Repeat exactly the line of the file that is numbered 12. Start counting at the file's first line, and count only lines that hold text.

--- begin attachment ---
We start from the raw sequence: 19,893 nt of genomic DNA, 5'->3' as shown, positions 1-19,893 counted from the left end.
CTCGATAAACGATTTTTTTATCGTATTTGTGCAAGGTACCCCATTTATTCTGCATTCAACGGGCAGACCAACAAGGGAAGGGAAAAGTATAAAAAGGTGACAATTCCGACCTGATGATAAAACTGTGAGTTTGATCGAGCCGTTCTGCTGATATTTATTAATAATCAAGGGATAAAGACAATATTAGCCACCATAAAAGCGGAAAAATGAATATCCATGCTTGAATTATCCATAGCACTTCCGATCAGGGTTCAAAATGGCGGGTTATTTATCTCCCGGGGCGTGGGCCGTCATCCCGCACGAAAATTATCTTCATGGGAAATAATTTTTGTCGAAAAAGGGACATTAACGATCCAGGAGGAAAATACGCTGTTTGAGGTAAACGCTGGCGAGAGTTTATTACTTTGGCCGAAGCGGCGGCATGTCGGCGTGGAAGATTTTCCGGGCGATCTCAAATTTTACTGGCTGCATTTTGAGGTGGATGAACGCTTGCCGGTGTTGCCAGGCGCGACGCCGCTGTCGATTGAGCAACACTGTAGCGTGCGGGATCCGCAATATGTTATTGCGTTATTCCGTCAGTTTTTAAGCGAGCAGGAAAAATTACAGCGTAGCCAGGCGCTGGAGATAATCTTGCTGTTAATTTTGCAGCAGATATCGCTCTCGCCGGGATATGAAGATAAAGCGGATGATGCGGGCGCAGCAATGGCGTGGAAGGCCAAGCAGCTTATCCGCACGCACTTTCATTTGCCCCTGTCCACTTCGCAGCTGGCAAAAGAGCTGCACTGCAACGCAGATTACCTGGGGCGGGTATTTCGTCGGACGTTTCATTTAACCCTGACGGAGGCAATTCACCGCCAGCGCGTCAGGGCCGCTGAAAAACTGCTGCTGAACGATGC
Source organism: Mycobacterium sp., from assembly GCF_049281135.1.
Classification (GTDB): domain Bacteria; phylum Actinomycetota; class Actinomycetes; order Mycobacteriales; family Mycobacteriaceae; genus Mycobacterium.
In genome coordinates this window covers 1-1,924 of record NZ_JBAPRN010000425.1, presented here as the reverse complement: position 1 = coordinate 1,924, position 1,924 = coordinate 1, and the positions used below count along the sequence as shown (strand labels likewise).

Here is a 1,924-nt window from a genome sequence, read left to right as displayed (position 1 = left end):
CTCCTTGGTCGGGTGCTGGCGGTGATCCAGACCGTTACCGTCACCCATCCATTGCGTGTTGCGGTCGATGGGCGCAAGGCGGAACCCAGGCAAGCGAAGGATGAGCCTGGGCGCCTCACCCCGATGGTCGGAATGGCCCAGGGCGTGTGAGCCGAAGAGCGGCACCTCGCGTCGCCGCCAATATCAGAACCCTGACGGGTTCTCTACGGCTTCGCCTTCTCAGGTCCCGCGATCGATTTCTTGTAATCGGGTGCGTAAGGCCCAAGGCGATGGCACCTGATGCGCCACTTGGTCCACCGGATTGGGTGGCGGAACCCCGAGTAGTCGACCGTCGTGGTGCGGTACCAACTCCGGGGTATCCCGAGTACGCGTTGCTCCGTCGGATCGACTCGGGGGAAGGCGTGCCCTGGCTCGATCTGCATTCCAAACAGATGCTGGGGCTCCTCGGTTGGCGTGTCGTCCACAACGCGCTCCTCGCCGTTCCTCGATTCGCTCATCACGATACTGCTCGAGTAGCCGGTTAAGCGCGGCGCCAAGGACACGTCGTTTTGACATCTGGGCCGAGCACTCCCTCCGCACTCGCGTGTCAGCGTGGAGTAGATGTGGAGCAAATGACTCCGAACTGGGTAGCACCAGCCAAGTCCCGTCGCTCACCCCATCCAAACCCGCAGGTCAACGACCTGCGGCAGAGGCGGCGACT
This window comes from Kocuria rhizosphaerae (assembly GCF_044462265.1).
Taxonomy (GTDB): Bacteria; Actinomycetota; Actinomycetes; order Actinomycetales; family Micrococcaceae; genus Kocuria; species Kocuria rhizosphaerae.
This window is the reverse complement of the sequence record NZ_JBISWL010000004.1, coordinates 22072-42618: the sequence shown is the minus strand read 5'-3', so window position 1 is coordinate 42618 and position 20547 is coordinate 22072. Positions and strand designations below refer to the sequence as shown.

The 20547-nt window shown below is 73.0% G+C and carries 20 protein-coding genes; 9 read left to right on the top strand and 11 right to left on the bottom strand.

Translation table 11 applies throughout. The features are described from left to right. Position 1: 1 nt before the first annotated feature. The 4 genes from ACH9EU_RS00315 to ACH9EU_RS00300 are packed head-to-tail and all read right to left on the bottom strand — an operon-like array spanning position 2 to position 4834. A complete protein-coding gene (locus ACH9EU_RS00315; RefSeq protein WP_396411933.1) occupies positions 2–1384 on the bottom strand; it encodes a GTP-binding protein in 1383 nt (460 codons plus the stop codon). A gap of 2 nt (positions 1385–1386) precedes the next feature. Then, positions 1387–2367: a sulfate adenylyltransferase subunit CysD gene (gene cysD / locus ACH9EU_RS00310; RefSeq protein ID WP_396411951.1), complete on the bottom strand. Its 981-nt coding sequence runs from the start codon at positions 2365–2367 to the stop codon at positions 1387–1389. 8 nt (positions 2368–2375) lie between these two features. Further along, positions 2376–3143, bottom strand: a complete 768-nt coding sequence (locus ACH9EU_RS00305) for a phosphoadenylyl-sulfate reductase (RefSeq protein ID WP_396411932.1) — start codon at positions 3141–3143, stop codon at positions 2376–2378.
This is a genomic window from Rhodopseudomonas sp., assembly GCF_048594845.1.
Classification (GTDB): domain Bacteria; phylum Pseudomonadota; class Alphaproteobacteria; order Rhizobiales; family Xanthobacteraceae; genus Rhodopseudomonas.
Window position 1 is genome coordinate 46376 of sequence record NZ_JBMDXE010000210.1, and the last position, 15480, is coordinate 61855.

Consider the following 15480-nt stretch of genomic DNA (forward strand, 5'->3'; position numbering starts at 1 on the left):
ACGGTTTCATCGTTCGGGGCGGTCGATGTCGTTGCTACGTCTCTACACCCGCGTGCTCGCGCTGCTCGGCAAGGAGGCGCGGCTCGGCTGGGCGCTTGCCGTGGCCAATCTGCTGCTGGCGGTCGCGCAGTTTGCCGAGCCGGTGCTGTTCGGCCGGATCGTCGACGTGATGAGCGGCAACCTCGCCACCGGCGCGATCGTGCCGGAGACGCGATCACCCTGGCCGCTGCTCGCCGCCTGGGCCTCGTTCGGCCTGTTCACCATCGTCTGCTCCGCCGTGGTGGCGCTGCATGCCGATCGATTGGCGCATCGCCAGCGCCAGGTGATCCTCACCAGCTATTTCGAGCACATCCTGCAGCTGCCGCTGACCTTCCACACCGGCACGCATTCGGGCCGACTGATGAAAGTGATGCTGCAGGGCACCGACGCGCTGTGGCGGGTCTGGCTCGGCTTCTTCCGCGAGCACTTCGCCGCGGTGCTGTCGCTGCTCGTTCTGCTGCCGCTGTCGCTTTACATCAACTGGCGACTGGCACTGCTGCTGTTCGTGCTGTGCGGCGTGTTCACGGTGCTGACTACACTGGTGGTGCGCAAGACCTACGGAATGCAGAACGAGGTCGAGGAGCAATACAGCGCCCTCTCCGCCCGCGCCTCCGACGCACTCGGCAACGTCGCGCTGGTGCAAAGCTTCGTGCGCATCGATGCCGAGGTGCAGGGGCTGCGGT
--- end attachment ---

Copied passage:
Translation table 11 applies throughout. The features are described from left to right. Position 1: 1 nt before the first annotated feature. The 4 genes from ACH9EU_RS00315 to ACH9EU_RS00300 are packed head-to-tail and all read right to left on the bottom strand — an operon-like array spanning position 2 to position 4834. A complete protein-coding gene (locus ACH9EU_RS00315; RefSeq protein WP_396411933.1) occupies positions 2–1384 on the bottom strand; it encodes a GTP-binding protein in 1383 nt (460 codons plus the stop codon). A gap of 2 nt (positions 1385–1386) precedes the next feature. Then, positions 1387–2367: a sulfate adenylyltransferase subunit CysD gene (gene cysD / locus ACH9EU_RS00310; RefSeq protein ID WP_396411951.1), complete on the bottom strand. Its 981-nt coding sequence runs from the start codon at positions 2365–2367 to the stop codon at positions 1387–1389. 8 nt (positions 2368–2375) lie between these two features. Further along, positions 2376–3143, bottom strand: a complete 768-nt coding sequence (locus ACH9EU_RS00305) for a phosphoadenylyl-sulfate reductase (RefSeq protein ID WP_396411932.1) — start codon at positions 3141–3143, stop codon at positions 2376–2378.